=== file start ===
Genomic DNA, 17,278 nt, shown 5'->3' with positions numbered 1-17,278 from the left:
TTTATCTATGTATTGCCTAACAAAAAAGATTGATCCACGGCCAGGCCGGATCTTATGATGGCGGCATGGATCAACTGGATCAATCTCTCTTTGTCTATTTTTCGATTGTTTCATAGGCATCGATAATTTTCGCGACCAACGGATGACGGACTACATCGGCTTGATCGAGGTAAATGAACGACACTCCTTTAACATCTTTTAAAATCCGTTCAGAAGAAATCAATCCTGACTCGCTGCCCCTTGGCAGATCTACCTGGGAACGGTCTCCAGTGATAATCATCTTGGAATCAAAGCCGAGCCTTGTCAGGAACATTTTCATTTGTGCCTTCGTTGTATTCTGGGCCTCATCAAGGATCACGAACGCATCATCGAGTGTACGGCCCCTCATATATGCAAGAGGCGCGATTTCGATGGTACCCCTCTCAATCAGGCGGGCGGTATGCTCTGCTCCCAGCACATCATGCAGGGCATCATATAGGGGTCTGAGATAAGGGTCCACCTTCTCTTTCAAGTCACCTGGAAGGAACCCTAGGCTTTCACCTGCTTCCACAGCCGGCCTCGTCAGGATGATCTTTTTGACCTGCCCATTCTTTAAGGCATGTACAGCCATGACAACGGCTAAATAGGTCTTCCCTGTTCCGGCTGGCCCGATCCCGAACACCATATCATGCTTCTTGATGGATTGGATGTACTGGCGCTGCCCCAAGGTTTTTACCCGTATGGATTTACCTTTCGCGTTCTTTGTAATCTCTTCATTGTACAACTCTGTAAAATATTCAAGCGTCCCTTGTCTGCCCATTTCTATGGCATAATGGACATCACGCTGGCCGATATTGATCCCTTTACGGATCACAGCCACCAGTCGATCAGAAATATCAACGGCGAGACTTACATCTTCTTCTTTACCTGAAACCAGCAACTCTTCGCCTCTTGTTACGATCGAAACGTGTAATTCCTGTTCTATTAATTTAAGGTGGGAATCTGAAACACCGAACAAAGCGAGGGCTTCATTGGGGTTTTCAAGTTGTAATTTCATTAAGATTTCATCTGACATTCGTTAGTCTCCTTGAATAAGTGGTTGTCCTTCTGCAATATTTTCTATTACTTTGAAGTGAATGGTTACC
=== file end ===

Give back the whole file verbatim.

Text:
Genomic DNA, 17,278 nt, shown 5'->3' with positions numbered 1-17,278 from the left:
TTTATCTATGTATTGCCTAACAAAAAAGATTGATCCACGGCCAGGCCGGATCTTATGATGGCGGCATGGATCAACTGGATCAATCTCTCTTTGTCTATTTTTCGATTGTTTCATAGGCATCGATAATTTTCGCGACCAACGGATGACGGACTACATCGGCTTGATCGAGGTAAATGAACGACACTCCTTTAACATCTTTTAAAATCCGTTCAGAAGAAATCAATCCTGACTCGCTGCCCCTTGGCAGATCTACCTGGGAACGGTCTCCAGTGATAATCATCTTGGAATCAAAGCCGAGCCTTGTCAGGAACATTTTCATTTGTGCCTTCGTTGTATTCTGGGCCTCATCAAGGATCACGAACGCATCATCGAGTGTACGGCCCCTCATATATGCAAGAGGCGCGATTTCGATGGTACCCCTCTCAATCAGGCGGGCGGTATGCTCTGCTCCCAGCACATCATGCAGGGCATCATATAGGGGTCTGAGATAAGGGTCCACCTTCTCTTTCAAGTCACCTGGAAGGAACCCTAGGCTTTCACCTGCTTCCACAGCCGGCCTCGTCAGGATGATCTTTTTGACCTGCCCATTCTTTAAGGCATGTACAGCCATGACAACGGCTAAATAGGTCTTCCCTGTTCCGGCTGGCCCGATCCCGAACACCATATCATGCTTCTTGATGGATTGGATGTACTGGCGCTGCCCCAAGGTTTTTACCCGTATGGATTTACCTTTCGCGTTCTTTGTAATCTCTTCATTGTACAACTCTGTAAAATATTCAAGCGTCCCTTGTCTGCCCATTTCTATGGCATAATGGACATCACGCTGGCCGATATTGATCCCTTTACGGATCACAGCCACCAGTCGATCAGAAATATCAACGGCGAGACTTACATCTTCTTCTTTACCTGAAACCAGCAACTCTTCGCCTCTTGTTACGATCGAAACGTGTAATTCCTGTTCTATTAATTTAAGGTGGGAATCTGAAACACCGAACAAAGCGAGGGCTTCATTGGGGTTTTCAAGTTGTAATTTCATTAAGATTTCATCTGACATTCGTTAGTCTCCTTGAATAAGTGGTTGTCCTTCTGCAATATTTTCTATTACTTTGAAGTGAATGGTTACC